I humbly invoke Adonai ha-Artez; and ask Him to send the Arch-Angel, Sandalphone; I politely ask Sandalphone to send an Angel of the order of Ashim; and I sternly demand that the Ashim send to me the proper spirit of Malkuth.
Where is one to begin a discussion of the Qabalistic Tree of Life? With Sephir Yetzirah and The Zohar? With 777? No, as none of these sources tie in satisfactorily with the purpose of this essay.
The main point we are trying to address here is that we are seeking to understand the Tree by one Sephira and One Path at a time. We are undertaking this work because we accept that the soul descended from the divine to incarnate, and that at death the soul will re-ascend to the divine; but that it is possible to make that ascent in our lifetime, and this spiritual journey is the Great Work that we have undertaken.
So, then if we are to begin at the bottom of the Tree, and claw our way upward, we must begin with Malkuth, also known as Kingdom.
Malkuth is the entire physical world as we understand it: the grimy streets, the beauties of Nature, the workaday world, the laughter of children, the gossip across the back fence—in short, everything that we associate with the physical world.
If we then consult such books on the Qabalah as we have on hand (A Garden of Pomegranates, 777, Simplified Magic, etc.), how deep of an understanding do we have of Malkuth? Well, the various color scales more of less give us the impression of dirt (also the yellow of sunlight; i.e.: that by which we see the physical world). If we look at the figures from myth, we end up with a handful of virgins. Yet we need to look at those virgins, not as some sort of ultimate perfection, but rather as being imperfect until they are impregnated. Likewise, many sources see the sum crystalization of the four classical elements in Malkuth as the physical world. We could go on as correspondence after correspondence reinforces this image of the physical world, but there is another important consideration to face.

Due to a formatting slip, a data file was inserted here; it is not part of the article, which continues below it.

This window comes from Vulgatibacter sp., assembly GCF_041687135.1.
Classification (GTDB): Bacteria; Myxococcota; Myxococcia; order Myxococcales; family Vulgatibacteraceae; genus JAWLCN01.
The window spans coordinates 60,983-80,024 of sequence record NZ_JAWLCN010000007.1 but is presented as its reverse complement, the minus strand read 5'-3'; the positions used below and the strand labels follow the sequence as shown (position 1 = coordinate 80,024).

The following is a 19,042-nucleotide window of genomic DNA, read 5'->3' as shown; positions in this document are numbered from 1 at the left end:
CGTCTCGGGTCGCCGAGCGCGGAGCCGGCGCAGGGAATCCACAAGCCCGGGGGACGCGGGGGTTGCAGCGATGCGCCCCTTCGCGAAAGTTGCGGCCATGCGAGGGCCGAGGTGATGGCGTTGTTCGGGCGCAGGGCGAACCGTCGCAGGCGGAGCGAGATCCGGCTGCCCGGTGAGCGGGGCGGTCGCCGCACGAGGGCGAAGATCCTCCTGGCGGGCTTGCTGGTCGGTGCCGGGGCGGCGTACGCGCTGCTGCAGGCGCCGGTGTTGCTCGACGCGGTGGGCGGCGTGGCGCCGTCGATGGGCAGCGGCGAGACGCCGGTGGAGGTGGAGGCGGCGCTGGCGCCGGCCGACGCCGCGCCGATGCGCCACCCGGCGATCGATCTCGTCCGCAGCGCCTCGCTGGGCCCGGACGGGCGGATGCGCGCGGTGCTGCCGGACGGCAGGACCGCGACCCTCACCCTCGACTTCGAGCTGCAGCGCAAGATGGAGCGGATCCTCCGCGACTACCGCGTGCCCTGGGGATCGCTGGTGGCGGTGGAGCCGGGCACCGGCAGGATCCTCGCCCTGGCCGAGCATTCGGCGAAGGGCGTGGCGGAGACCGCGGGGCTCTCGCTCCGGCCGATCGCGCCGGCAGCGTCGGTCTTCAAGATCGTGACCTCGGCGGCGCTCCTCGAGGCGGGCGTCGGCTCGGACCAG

This physical world is also the sum total of all the distractions that keep us from the Great Work. We see this reflected in Crowley’s description of the four tens of the Tarot in The Book of Thoth:
The Ten of Wands is “Force detached from Spiritual Sources,” while the Ten of Swords describes itself and therefore the world as a “ramshackle riot of soulless mechanism” and “the ruin of intellect, and even of all mental and moral qualities” and also as “the damping down of the Creative impulse. Therefore we get a picture of what we must overcome. There is a muck and mire in which our everyday lives are based and in which we can get lost. These are the great distractions which create an Inertia that we must overcome as our first step to achieving the Great Work.
To further understand this Inertia we look at the Ten of Cups: “Perfection disrupted by violent and disruptive force.” If we let it, the so-called real world can be the great disruptor of our spiritual lives. Likewise if we consider the Ten of Disks we see “Force completely expanded and resulting in death” and “the futility of material gain.” If we expand our energies in the physical world, we achieve nothing and die in the depths of Malkuth; and also if we are only concerned with what seems important in Malkuth, we become trapped in it and die unfulfilled. We are like those virgins mentioned earlier—we are awaiting the fulfillment of spiritual success that we recognize the Great Work to hold for us.
The Princesses of the Tarot are also linked to Malkuth, and they pretty much tell the same story of the “Muddy vastness of decay” in the physical world that we’ve seen before. But it doesn’t take much imagination to also see a promise in the Princesses: if we have the courage to rise above the material world, the world of true spiritual awareness is there waiting for us.
As so we recognize Malkuth for all it is, good and bad, and we go on. We brace out courage as we banish this Sephira and advance along the path of Tau.